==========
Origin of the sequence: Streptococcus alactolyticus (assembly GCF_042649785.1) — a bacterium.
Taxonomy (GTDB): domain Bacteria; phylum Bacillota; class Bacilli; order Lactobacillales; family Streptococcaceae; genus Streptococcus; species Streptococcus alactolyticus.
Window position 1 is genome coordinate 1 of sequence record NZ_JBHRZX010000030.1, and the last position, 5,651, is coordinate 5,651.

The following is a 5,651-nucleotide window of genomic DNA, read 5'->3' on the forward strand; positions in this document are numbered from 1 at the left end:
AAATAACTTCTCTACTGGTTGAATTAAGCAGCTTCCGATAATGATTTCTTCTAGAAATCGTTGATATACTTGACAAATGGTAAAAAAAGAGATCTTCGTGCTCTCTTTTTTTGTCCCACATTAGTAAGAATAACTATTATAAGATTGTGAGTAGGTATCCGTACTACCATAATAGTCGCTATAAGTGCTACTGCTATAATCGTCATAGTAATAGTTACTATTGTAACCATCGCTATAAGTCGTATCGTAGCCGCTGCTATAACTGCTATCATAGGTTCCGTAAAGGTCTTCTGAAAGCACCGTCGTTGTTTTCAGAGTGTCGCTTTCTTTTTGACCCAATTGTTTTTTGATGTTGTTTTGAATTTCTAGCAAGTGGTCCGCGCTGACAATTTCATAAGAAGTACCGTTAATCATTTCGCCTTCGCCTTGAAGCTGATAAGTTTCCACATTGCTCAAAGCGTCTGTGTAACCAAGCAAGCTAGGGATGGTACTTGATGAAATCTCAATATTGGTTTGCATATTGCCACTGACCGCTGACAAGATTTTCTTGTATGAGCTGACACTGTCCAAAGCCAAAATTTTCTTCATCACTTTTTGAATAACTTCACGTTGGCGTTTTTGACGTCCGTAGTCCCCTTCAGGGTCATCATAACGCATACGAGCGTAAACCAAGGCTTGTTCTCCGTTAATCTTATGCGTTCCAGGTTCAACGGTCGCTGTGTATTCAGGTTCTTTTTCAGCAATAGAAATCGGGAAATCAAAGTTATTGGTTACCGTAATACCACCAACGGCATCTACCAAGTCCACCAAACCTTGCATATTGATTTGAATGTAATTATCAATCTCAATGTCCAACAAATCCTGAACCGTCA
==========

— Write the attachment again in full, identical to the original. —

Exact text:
Origin of the sequence: Streptococcus alactolyticus (assembly GCF_042649785.1) — a bacterium.
Taxonomy (GTDB): domain Bacteria; phylum Bacillota; class Bacilli; order Lactobacillales; family Streptococcaceae; genus Streptococcus; species Streptococcus alactolyticus.
Window position 1 is genome coordinate 1 of sequence record NZ_JBHRZX010000030.1, and the last position, 5,651, is coordinate 5,651.

The following is a 5,651-nucleotide window of genomic DNA, read 5'->3' on the forward strand; positions in this document are numbered from 1 at the left end:
AAATAACTTCTCTACTGGTTGAATTAAGCAGCTTCCGATAATGATTTCTTCTAGAAATCGTTGATATACTTGACAAATGGTAAAAAAAGAGATCTTCGTGCTCTCTTTTTTTGTCCCACATTAGTAAGAATAACTATTATAAGATTGTGAGTAGGTATCCGTACTACCATAATAGTCGCTATAAGTGCTACTGCTATAATCGTCATAGTAATAGTTACTATTGTAACCATCGCTATAAGTCGTATCGTAGCCGCTGCTATAACTGCTATCATAGGTTCCGTAAAGGTCTTCTGAAAGCACCGTCGTTGTTTTCAGAGTGTCGCTTTCTTTTTGACCCAATTGTTTTTTGATGTTGTTTTGAATTTCTAGCAAGTGGTCCGCGCTGACAATTTCATAAGAAGTACCGTTAATCATTTCGCCTTCGCCTTGAAGCTGATAAGTTTCCACATTGCTCAAAGCGTCTGTGTAACCAAGCAAGCTAGGGATGGTACTTGATGAAATCTCAATATTGGTTTGCATATTGCCACTGACCGCTGACAAGATTTTCTTGTATGAGCTGACACTGTCCAAAGCCAAAATTTTCTTCATCACTTTTTGAATAACTTCACGTTGGCGTTTTTGACGTCCGTAGTCCCCTTCAGGGTCATCATAACGCATACGAGCGTAAACCAAGGCTTGTTCTCCGTTAATCTTATGCGTTCCAGGTTCAACGGTCGCTGTGTATTCAGGTTCTTTTTCAGCAATAGAAATCGGGAAATCAAAGTTATTGGTTACCGTAATACCACCAACGGCATCTACCAAGTCCACCAAACCTTGCATATTGATTTGAATGTAATTATCAATCTCAATGTCCAACAAATCCTGAACCGTCA